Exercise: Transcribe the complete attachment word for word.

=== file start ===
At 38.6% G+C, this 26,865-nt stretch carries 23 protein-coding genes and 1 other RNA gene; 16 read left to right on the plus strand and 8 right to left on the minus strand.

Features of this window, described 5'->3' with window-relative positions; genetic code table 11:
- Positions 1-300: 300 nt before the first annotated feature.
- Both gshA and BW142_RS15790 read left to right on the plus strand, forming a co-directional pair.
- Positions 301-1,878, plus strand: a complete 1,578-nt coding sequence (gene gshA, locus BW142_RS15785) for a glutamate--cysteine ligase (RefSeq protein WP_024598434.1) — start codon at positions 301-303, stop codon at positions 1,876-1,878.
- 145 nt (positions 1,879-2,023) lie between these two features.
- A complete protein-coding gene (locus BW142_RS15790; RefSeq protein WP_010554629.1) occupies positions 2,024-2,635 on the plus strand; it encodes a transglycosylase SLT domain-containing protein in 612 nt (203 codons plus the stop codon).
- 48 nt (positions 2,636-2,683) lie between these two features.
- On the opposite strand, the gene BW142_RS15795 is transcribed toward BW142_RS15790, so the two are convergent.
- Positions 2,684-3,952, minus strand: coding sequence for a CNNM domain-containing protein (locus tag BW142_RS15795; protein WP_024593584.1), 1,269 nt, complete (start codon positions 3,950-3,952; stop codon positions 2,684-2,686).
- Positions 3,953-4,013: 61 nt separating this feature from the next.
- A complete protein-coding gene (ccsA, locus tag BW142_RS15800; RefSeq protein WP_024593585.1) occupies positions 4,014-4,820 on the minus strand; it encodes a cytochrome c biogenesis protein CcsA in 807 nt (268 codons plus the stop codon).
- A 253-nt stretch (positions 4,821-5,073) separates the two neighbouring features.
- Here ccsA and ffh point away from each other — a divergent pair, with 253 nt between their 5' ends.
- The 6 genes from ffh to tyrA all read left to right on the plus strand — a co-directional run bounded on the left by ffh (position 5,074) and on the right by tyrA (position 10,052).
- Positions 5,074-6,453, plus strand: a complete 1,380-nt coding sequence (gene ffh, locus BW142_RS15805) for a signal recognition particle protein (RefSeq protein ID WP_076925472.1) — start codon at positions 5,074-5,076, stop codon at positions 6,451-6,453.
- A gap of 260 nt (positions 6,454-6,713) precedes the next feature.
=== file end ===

At 38.6% G+C, this 26,865-nt stretch carries 23 protein-coding genes and 1 other RNA gene; 16 read left to right on the plus strand and 8 right to left on the minus strand.

Features of this window, described 5'->3' with window-relative positions; genetic code table 11:
- Positions 1-300: 300 nt before the first annotated feature.
- Both gshA and BW142_RS15790 read left to right on the plus strand, forming a co-directional pair.
- Positions 301-1,878, plus strand: a complete 1,578-nt coding sequence (gene gshA, locus BW142_RS15785) for a glutamate--cysteine ligase (RefSeq protein WP_024598434.1) — start codon at positions 301-303, stop codon at positions 1,876-1,878.
- 145 nt (positions 1,879-2,023) lie between these two features.
- A complete protein-coding gene (locus BW142_RS15790; RefSeq protein WP_010554629.1) occupies positions 2,024-2,635 on the plus strand; it encodes a transglycosylase SLT domain-containing protein in 612 nt (203 codons plus the stop codon).
- 48 nt (positions 2,636-2,683) lie between these two features.
- On the opposite strand, the gene BW142_RS15795 is transcribed toward BW142_RS15790, so the two are convergent.
- Positions 2,684-3,952, minus strand: coding sequence for a CNNM domain-containing protein (locus tag BW142_RS15795; protein WP_024593584.1), 1,269 nt, complete (start codon positions 3,950-3,952; stop codon positions 2,684-2,686).
- Positions 3,953-4,013: 61 nt separating this feature from the next.
- A complete protein-coding gene (ccsA, locus tag BW142_RS15800; RefSeq protein WP_024593585.1) occupies positions 4,014-4,820 on the minus strand; it encodes a cytochrome c biogenesis protein CcsA in 807 nt (268 codons plus the stop codon).
- A 253-nt stretch (positions 4,821-5,073) separates the two neighbouring features.
- Here ccsA and ffh point away from each other — a divergent pair, with 253 nt between their 5' ends.
- The 6 genes from ffh to tyrA all read left to right on the plus strand — a co-directional run bounded on the left by ffh (position 5,074) and on the right by tyrA (position 10,052).
- Positions 5,074-6,453, plus strand: a complete 1,380-nt coding sequence (gene ffh, locus BW142_RS15805) for a signal recognition particle protein (RefSeq protein ID WP_076925472.1) — start codon at positions 5,074-5,076, stop codon at positions 6,451-6,453.
- A gap of 260 nt (positions 6,454-6,713) precedes the next feature.